Friday, August 12, 2016
Baby Boomers exit the workforce
I don’t know if most of you realize it, but the Baby Boomers are getting out of the workforce at record rates. Just who will take these guys’ places?
Are there members within your personnel with the ability to step directly into those shoes? Are they qualified to undertake this transition? Are you? Or is your management team going to have to go look for your next group of leaders? So many questions!
I read an article running in the Boston Globe over the weekend about this problem; specifically in New Hampshire, but it pretty much applies nation-wide. (https://www.bostonglobe.com/metro/2016/07/31/aging-workforce-skills-gap-strain-manufacturing/I3qo1XR5Kk3ILJtQaccewI/story.html)
There’s an open window here and so many things to consider. As the economy continues to grow, this is a question that must be addressed—the sooner the better. Has your organization thought about a succession plan?
Level of Organization
The problem that most organizations are facing is that the trouble will be at multiple levels of the organization—from top and middle management, continuing through skilled workers and all the way down to near the bottom of the staff. The coming purge will effect professionals, skilled and semi-skilled workers. The Baby Boomers are at every level of companies out there.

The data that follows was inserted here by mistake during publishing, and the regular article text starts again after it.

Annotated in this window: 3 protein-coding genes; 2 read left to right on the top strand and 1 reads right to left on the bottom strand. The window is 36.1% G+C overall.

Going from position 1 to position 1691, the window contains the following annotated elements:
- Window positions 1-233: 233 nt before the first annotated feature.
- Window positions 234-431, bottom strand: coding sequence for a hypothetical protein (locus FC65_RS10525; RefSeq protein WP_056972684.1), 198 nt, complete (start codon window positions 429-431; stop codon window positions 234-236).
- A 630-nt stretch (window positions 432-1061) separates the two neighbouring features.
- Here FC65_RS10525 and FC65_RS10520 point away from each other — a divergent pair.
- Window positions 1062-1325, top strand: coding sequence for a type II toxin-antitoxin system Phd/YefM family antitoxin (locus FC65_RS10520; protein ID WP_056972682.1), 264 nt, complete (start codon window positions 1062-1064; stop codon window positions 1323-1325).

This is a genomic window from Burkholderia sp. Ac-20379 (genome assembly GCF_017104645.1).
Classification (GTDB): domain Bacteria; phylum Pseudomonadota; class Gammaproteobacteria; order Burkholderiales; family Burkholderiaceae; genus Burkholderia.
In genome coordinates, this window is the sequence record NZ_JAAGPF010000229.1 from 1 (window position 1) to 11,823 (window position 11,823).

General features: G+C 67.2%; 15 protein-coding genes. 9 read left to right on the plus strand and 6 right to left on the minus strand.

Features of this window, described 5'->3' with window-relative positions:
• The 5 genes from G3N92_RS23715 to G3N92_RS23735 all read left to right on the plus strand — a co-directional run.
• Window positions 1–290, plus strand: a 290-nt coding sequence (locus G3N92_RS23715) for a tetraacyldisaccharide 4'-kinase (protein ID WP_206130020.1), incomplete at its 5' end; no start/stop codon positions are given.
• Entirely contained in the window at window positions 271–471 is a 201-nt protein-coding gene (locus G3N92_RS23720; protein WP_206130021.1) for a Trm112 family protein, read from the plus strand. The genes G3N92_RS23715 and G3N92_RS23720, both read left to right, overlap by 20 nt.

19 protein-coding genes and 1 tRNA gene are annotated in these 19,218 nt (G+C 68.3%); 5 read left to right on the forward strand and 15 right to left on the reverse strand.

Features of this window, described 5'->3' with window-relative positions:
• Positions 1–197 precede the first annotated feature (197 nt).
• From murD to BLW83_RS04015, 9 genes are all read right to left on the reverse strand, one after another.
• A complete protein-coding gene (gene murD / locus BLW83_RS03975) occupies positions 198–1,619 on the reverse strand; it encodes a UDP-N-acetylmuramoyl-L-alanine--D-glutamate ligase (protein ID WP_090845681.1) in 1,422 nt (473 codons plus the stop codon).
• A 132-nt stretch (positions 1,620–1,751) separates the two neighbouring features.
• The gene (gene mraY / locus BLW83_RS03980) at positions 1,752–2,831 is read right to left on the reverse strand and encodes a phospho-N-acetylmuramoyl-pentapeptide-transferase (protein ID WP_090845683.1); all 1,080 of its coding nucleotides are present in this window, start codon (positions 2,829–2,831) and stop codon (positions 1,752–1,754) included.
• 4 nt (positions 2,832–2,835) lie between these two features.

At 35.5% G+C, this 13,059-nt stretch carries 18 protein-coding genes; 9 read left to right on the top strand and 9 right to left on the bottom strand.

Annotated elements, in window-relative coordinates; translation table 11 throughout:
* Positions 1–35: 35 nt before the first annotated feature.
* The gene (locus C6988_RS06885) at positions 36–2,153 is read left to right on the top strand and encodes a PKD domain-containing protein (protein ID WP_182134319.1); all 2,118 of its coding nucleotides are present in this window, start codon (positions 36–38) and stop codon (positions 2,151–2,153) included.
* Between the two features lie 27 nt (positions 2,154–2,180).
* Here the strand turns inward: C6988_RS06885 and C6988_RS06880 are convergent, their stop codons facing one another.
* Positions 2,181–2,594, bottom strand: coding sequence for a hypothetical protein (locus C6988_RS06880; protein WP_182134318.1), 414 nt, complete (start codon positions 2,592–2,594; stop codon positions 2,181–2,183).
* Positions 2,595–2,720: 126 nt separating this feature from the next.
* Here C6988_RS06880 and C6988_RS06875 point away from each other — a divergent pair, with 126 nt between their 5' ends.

Adding to this trouble is the level of unemployment existing in most of the country. As low as it is, it’s very likely that a great deal of those on the unemployed list are the un-employable. One also hears of the great number of those who have just stopped looking for work. This may be true but a great deal of those people are of the Baby Boomer age who lost their employment during the recession and now have qualified for retirement and are no longer looking for work.
I had this same experience several years ago here in my area. I had been used to gathering some 300+ resumes after advertising a position. All of a sudden, the unemployment level had dropped to around 2% and I was getting less than 10 resumes; sometimes as few as two. And, worst of all, none of the candidates were qualified. We may be approaching that low watermark once again; especially with talent level and skills. Incidentally, the article revealed a New Hampshire unemployment rate of 2.8%. Additionally, the state projects a need to fill 80% of the production jobs available over the next decade.
Katrina Evans, from the New Hampshire “Economic and Labor Market Information Bureau” stated “We’re having to rebuild the entire pipeline of workers. It’s not even so much a skills mismatch as it is a body mismatch.”
Here are some of the other concerns expressed by CEOs and economists:
“78% said it would affect their ability to implement new technologies and increase productivity”
“the shortage of skilled labor is so severe that it’s actually affecting the ability of companies to grow”
What’s the Answer?
Yes, just what is the answer? The Governor of New Hampshire, Maggie Hassan, is on the right path. She’s created a Manufacturing Sector Partnership. The initiative connects educators with the organizations that need help. Other companies have gone out on their own and sought out their needs, even offering incentives to bring on board the skills they seek.